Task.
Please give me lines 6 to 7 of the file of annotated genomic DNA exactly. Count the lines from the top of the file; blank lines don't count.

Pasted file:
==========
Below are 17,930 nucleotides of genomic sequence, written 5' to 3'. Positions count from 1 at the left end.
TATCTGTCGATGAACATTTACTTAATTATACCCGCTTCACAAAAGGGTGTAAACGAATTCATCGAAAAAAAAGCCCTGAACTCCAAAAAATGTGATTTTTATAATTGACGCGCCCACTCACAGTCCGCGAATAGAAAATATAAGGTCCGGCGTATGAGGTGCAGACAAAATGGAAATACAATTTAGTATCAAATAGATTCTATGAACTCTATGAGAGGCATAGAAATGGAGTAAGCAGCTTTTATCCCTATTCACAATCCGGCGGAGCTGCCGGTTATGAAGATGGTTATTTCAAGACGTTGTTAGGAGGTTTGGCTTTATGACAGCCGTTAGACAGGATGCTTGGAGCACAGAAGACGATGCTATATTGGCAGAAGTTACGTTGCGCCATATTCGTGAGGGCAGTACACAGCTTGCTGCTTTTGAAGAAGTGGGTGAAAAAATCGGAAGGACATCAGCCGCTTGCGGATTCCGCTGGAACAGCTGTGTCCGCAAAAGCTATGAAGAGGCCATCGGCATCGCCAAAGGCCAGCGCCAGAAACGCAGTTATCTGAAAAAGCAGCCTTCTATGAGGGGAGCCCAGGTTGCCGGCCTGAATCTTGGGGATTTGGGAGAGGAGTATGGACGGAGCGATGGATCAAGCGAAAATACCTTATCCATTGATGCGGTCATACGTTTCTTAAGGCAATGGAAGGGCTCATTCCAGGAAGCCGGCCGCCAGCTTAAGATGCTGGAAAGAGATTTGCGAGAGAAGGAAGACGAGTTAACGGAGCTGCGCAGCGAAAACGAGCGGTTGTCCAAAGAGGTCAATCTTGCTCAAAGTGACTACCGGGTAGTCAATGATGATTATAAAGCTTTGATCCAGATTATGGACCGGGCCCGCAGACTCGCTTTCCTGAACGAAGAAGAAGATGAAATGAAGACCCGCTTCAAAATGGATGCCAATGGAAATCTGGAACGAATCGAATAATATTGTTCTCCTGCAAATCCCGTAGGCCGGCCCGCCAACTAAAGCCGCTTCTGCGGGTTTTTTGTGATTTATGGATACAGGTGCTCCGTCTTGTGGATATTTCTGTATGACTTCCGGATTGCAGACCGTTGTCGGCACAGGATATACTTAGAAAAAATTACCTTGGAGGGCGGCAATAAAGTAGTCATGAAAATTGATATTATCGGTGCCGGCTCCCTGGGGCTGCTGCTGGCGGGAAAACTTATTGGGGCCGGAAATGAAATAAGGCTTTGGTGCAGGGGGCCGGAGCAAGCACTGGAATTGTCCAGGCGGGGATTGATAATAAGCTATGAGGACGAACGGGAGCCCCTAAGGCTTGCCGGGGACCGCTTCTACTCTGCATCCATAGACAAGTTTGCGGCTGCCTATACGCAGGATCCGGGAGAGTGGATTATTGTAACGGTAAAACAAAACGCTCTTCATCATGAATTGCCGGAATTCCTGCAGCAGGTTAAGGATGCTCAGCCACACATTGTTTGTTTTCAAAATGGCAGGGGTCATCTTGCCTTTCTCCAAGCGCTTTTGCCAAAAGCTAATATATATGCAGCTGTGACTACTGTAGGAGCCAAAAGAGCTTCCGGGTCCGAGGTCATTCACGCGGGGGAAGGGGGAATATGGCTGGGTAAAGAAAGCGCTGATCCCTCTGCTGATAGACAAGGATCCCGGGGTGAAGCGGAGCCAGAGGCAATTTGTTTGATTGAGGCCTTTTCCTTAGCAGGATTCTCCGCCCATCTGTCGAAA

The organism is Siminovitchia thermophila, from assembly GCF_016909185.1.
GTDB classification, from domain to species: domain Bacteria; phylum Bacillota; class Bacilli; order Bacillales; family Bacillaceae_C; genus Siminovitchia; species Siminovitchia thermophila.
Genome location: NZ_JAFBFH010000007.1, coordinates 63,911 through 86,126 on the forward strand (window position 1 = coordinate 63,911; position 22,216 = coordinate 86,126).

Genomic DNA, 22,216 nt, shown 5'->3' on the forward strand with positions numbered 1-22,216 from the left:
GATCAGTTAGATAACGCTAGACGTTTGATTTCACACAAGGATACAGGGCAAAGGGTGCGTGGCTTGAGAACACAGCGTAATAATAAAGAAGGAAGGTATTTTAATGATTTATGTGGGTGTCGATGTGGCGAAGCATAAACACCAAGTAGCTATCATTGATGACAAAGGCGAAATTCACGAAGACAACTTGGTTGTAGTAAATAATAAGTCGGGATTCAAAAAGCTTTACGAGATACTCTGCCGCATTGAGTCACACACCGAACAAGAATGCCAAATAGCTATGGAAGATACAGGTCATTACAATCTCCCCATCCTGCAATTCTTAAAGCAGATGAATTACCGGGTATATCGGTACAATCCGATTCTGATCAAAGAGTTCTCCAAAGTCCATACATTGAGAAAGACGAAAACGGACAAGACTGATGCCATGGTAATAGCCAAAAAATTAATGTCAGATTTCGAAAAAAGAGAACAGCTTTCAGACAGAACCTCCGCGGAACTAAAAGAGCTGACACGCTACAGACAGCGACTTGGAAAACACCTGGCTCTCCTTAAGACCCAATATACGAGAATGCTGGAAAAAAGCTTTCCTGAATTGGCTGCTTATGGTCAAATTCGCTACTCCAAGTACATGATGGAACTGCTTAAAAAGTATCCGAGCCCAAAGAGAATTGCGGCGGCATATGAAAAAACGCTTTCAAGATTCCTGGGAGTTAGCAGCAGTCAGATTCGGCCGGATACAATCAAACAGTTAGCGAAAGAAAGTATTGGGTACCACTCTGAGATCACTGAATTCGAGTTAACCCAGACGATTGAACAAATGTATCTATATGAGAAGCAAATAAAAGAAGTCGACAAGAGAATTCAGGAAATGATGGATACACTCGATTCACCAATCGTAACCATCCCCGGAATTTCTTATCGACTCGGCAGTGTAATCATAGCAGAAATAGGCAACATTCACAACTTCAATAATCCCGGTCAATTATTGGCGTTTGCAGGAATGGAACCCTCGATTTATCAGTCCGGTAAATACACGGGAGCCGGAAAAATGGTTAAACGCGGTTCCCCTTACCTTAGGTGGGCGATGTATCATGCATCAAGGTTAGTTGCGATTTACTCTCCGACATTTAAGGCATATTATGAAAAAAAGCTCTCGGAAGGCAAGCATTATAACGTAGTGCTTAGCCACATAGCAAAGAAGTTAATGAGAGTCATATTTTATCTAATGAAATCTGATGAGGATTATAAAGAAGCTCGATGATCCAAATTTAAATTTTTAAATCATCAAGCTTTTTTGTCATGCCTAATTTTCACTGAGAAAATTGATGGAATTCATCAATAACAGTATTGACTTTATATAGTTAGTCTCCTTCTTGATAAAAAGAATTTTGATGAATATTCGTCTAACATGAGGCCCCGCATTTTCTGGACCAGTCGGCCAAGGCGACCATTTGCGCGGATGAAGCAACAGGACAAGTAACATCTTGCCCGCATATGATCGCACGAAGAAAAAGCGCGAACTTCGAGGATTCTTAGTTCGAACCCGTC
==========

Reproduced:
Genomic DNA, 22,216 nt, shown 5'->3' on the forward strand with positions numbered 1-22,216 from the left:
GATCAGTTAGATAACGCTAGACGTTTGATTTCACACAAGGATACAGGGCAAAGGGTGCGTGGCTTGAGAACACAGCGTAATAATAAAGAAGGAAGGTATTTTAATGATTTATGTGGGTGTCGATGTGGCGAAGCATAAACACCAAGTAGCTATCATTGATGACAAAGGCGAAATTCACGAAGACAACTTGGTTGTAGTAAATAATAAGTCGGGATTCAAAAAGCTTTACGAGATACTCTGCCGCATTGAGTCACACACCGAACAAGAATGCCAAATAGCTATGGAAGATACAGGTCATTACAATCTCCCCATCCTGCAATTCTTAAAGCAGATGAATTACCGGGTATATCGGTACAATCCGATTCTGATCAAAGAGTTCTCCAAAGTCCATACATTGAGAAAGACGAAAACGGACAAGACTGATGCCATGGTAATAGCCAAAAAATTAATGTCAGATTTCGAAAAAAGAGAACAGCTTTCAGACAGAACCTCCGCGGAACTAAAAGAGCTGACACGCTACAGACAGCGACTTGGAAAACACCTGGCTCTCCTTAAGACCCAATATACGAGAATGCTGGAAAAAAGCTTTCCTGAATTGGCTGCTTATGGTCAAATTCGCTACTCCAAGTACATGATGGAACTGCTTAAAAAGTATCCGAGCCCAAAGAGAATTGCGGCGGCATATGAAAAAACGCTTTCAAGATTCCTGGGAGTTAGCAGCAGTCAGATTCGGCCGGATACAATCAAACAGTTAGCGAAAGAAAGTATTGGGTACCACTCTGAGATCACTGAATTCGAGTTAACCCAGACGATTGAACAAATGTATCTATATGAGAAGCAAATAAAAGAAGTCGACAAGAGAATTCAGGAAATGATGGATACACTCGATTCACCAATCGTAACCATCCCCGGAATTTCTTATCGACTCGGCAGTGTAATCATAGCAGAAATAGGCAACATTCACAACTTCAATAATCCCGGTCAATTATTGGCGTTTGCAGGAATGGAACCCTCGATTTATCAGTCCGGTAAATACACGGGAGCCGGAAAAATGGTTAAACGCGGTTCCCCTTACCTTAGGTGGGCGATGTATCATGCATCAAGGTTAGTTGCGATTTACTCTCCGACATTTAAGGCATATTATGAAAAAAAGCTCTCGGAAGGCAAGCATTATAACGTAGTGCTTAGCCACATAGCAAAGAAGTTAATGAGAGTCATATTTTATCTAATGAAATCTGATGAGGATTATAAAGAAGCTCGATGATCCAAATTTAAATTTTTAAATCATCAAGCTTTTTTGTCATGCCTAATTTTCACTGAGAAAATTGATGGAATTCATCAATAACAGTATTGACTTTATATAGTTAGTCTCCTTCTTGATAAAAAGAATTTTGATGAATATTCGTCTAACATGAGGCCCCGCATTTTCTGGACCAGTCGGCCAAGGCGACCATTTGCGCGGATGAAGCAACAGGACAAGTAACATCTTGCCCGCATATGATCGCACGAAGAAAAAGCGCGAACTTCGAGGATTCTTAGTTCGAACCCGTC